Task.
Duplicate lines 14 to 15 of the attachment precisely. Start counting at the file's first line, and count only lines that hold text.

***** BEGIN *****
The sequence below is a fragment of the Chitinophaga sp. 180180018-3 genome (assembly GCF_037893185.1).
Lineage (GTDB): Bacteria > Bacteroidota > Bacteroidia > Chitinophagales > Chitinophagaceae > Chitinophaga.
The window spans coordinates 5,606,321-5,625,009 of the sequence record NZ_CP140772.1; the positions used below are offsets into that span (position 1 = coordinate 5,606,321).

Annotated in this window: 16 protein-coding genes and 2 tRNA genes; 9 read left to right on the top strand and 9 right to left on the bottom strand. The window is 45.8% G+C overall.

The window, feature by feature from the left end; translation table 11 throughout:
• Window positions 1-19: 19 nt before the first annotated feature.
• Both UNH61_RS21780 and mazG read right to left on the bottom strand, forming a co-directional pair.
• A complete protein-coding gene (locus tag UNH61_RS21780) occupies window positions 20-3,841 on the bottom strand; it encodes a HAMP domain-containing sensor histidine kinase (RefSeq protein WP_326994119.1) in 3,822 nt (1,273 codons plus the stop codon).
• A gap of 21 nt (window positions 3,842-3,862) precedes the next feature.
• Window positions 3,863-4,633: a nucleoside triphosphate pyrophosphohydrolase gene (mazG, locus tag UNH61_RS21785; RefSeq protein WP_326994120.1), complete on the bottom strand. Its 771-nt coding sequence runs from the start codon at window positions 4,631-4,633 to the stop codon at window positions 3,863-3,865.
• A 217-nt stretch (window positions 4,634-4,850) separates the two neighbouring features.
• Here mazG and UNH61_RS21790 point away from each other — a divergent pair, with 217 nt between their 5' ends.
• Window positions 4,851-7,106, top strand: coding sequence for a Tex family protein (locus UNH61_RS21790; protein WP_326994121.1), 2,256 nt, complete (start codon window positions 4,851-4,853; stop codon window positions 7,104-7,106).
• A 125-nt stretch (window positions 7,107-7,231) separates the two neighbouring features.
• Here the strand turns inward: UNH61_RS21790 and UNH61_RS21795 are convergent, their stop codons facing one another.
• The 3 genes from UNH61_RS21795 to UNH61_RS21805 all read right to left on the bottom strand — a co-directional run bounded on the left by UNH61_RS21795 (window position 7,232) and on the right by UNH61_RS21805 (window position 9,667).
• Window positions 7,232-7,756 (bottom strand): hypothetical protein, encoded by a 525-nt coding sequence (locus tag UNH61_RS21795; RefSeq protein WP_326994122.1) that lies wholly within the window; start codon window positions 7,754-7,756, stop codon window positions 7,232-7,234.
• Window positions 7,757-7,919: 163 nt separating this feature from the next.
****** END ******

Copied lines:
• A 125-nt stretch (window positions 7,107-7,231) separates the two neighbouring features.
• Here the strand turns inward: UNH61_RS21790 and UNH61_RS21795 are convergent, their stop codons facing one another.